7WWF Parliamentarian Conference 3

WaterLex Legal Desk Director Jan van de Venis speaks at the special parliamentarian cross-section event Wednesday (15 April 2015) at 7WWF.

High-profile parliamentarian discussion about shaping an ideal national water law caps WaterLex 7WWF participation: 4 events in 3 days, plus the social media campaign #WaterRules!

By David Snow | WaterLex |

In collaboration with UNESCO-IHE, WaterLex presented a special cross-section event with parliamentarians as part of the 7th World Water Forum’s Political Process on Wednesday (15 April 2015) entitled “Shaping an Ideal National Water Law: A Multi-Stakeholder Dialog.”

The discussion, part of the Conference of Parliamentarians for Water, explored the essential elements needed for a national water law to lay a foundation establishing water availability and sustainable management for present and future generations. 

“Coherent national legal frameworks can be strong instruments for States facing governance challenges that arise from competition among water users, poor water quality, or coordination issues among organisations involved in water management,” said WaterLex Legal Desk Director Jan van de Venis, who spoke during the event about the need for a human rights-based approach to integrated water resources management (IWRM).

During the event, Van de Venis presented the WaterLex Parliamentarian HelpDesk initiative managed by Legal Desk Officer Dr. Elodie Tranchez, who has also been participating in events at the World Water Forum, taking place this week in Daegu and Gyeongbuk, South Korea.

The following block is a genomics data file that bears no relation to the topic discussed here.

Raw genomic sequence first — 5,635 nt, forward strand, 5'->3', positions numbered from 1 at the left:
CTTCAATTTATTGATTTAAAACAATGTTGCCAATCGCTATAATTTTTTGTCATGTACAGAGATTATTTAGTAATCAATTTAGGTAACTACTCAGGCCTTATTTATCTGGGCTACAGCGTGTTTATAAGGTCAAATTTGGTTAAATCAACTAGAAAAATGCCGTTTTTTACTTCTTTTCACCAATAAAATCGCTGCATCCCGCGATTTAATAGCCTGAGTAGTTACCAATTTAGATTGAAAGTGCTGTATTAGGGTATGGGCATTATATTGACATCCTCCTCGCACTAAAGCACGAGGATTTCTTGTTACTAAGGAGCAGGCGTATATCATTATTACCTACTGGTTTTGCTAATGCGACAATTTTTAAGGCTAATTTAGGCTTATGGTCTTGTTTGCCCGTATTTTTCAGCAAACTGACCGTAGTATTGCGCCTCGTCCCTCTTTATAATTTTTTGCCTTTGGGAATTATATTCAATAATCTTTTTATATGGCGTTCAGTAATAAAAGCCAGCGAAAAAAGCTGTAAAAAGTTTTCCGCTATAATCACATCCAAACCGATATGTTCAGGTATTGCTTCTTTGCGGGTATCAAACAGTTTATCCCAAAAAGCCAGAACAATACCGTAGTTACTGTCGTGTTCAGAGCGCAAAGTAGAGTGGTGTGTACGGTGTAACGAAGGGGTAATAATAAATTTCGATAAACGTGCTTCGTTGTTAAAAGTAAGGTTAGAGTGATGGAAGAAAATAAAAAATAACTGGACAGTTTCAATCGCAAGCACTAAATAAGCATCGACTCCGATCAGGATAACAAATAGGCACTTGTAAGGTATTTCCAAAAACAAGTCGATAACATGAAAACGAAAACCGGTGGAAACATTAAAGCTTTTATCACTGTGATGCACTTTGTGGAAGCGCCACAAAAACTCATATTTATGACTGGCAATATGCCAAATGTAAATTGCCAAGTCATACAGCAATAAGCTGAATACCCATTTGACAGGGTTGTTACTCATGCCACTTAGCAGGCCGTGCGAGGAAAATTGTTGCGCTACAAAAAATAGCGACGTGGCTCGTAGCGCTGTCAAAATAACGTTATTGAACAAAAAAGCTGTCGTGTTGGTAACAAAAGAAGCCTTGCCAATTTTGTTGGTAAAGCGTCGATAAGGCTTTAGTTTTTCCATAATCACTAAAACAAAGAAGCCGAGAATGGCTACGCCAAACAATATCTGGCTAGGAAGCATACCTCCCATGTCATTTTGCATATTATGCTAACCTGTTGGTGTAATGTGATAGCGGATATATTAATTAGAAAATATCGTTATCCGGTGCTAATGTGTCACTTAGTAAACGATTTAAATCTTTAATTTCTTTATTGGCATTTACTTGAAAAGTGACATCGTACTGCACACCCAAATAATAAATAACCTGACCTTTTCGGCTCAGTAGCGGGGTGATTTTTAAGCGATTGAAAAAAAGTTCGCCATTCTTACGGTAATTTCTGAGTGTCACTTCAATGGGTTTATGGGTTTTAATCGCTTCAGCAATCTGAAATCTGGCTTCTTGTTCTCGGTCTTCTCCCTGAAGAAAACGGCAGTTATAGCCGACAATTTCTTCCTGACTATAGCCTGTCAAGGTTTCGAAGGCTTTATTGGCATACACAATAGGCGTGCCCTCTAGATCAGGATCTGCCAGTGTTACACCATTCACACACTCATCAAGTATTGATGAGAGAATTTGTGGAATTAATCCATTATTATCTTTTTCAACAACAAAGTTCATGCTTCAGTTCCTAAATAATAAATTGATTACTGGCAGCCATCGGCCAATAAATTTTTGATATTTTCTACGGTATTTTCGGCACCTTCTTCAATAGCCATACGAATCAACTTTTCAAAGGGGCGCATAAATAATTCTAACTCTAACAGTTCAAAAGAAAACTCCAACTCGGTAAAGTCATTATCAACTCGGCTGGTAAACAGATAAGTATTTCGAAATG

“Globally speaking, human rights standards are not a stick to blame the States but a tool to inspire and guide legal and political processes,” Tranchez said.


Parliamentarians at 7WWF show support for WaterLex’s #WaterRules! campaign.

Leading up to the cross-section event, WaterLex joined in high-level discussions about the language of the final Parliamentarian Statement delivered at the conference, which makes several references to the need for effective legal frameworks and improved water governance in recognition of human rights.

“Even if the final Parliamentarian Statement does not explicitly mention a priority on domestic needs and the importance of ratifying international, or at least regional agreements, WaterLex is satisfied to see these ideas circulating to MPs worldwide,” Tranchez said.

For their part, MPs who took part in the event were happy for the chance to collaborate.

“We are delighted that with WaterLex we succeeded in influencing the final Parliamentarian Statement,” said Sophie Auconie, a governor of the World Water Council and former French MP to the european parliament. French MP and forum attendee Jean Launay expressed similar sentiments.

“A big thanks to WaterLex for organising this session, and for pointing out and influencing the main issues of the final Parliamentarian Statement of the 7th World Water Forum,” added Luc Recordan, Swiss MP, who participated in the cross-section discussion.

Cross-Section Speakers:

Zambia – J.J. Mwimbu, MP – Water management: needs, gaps and opportunities
Switzerland – Luc Recordon, MP – The Swiss legal experience and practices in water management
South Korea – Yoo-ak Park, MP – The Korean legal experience and practices in water management
UNESCO-IHE – Zaki Shubber, lecturer in law and water diplomacy advisor – What can we learn from water-related legal reform in South-Asia? An advisor’s point of view